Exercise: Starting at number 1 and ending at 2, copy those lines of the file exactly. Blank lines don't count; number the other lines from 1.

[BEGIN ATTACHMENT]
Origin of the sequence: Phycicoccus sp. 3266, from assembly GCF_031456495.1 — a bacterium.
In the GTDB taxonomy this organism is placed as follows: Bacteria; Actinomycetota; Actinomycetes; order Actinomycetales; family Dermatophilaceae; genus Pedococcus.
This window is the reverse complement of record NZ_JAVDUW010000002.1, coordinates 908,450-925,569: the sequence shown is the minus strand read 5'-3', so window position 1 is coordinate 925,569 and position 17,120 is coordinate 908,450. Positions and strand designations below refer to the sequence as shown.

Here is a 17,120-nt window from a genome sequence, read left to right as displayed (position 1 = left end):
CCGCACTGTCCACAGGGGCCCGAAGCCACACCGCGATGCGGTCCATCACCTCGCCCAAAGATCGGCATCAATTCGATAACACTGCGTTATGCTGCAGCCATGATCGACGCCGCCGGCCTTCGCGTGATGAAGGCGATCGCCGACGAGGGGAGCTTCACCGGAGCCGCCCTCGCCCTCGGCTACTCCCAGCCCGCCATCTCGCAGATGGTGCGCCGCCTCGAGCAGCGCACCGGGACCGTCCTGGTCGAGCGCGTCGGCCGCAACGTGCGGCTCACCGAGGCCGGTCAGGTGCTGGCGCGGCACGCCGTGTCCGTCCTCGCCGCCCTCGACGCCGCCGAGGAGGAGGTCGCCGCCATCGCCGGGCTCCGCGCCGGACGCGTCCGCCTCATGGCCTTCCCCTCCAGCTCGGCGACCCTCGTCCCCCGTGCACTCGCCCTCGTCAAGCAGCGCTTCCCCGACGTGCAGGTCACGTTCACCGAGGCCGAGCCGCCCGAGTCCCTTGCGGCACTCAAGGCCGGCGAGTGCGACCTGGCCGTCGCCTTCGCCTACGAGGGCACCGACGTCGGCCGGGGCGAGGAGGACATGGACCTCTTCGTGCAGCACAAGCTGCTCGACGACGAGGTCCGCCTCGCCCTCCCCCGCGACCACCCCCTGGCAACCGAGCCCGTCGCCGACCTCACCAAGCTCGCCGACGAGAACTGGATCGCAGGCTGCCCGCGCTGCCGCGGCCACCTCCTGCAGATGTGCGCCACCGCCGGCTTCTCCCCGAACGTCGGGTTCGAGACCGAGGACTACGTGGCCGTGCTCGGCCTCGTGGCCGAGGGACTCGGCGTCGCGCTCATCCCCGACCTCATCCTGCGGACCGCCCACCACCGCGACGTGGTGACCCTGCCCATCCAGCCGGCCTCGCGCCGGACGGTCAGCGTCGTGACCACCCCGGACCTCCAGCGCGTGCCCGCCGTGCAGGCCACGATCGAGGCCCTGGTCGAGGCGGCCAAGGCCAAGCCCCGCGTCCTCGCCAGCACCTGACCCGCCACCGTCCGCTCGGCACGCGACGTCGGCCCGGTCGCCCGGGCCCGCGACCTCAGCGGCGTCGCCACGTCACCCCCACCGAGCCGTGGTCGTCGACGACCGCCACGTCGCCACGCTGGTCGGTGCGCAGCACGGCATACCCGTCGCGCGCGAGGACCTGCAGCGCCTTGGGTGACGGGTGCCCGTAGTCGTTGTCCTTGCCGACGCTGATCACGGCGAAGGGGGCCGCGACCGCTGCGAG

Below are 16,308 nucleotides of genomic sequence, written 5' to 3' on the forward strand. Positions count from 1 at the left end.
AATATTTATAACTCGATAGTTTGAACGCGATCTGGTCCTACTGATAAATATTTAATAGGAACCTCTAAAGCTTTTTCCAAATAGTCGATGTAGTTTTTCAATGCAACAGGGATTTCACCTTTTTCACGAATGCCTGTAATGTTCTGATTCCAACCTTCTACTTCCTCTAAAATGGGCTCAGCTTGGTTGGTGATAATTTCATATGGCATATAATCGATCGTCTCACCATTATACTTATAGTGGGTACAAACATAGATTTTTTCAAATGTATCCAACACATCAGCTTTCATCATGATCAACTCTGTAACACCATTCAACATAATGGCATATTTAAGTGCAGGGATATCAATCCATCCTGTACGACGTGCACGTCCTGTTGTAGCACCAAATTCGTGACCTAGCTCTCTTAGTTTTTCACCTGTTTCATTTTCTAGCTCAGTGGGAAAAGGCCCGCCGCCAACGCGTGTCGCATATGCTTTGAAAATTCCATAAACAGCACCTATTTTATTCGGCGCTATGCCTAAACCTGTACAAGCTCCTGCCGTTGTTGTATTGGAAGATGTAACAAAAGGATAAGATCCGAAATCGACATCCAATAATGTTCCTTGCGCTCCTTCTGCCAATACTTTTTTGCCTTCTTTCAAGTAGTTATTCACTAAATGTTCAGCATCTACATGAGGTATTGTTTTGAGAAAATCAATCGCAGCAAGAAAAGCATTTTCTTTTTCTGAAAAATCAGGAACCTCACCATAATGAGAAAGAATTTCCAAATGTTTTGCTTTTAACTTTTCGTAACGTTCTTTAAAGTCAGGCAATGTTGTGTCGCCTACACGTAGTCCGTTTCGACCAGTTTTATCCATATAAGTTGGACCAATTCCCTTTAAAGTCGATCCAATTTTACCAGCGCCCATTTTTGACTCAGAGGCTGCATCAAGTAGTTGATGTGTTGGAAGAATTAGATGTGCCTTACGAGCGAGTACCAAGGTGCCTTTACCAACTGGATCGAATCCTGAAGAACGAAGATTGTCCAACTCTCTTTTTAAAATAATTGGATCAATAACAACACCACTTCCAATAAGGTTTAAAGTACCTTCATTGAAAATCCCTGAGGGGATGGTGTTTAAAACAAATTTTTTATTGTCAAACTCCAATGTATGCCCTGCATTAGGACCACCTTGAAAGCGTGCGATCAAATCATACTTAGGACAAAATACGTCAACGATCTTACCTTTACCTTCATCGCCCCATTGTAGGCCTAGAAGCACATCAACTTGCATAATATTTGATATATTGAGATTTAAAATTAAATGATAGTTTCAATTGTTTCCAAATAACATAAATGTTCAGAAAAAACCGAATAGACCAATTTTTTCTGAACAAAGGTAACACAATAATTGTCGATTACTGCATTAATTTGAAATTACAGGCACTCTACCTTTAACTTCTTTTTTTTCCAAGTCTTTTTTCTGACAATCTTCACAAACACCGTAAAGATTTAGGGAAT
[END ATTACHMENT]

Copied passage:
Origin of the sequence: Phycicoccus sp. 3266, from assembly GCF_031456495.1 — a bacterium.
In the GTDB taxonomy this organism is placed as follows: Bacteria; Actinomycetota; Actinomycetes; order Actinomycetales; family Dermatophilaceae; genus Pedococcus.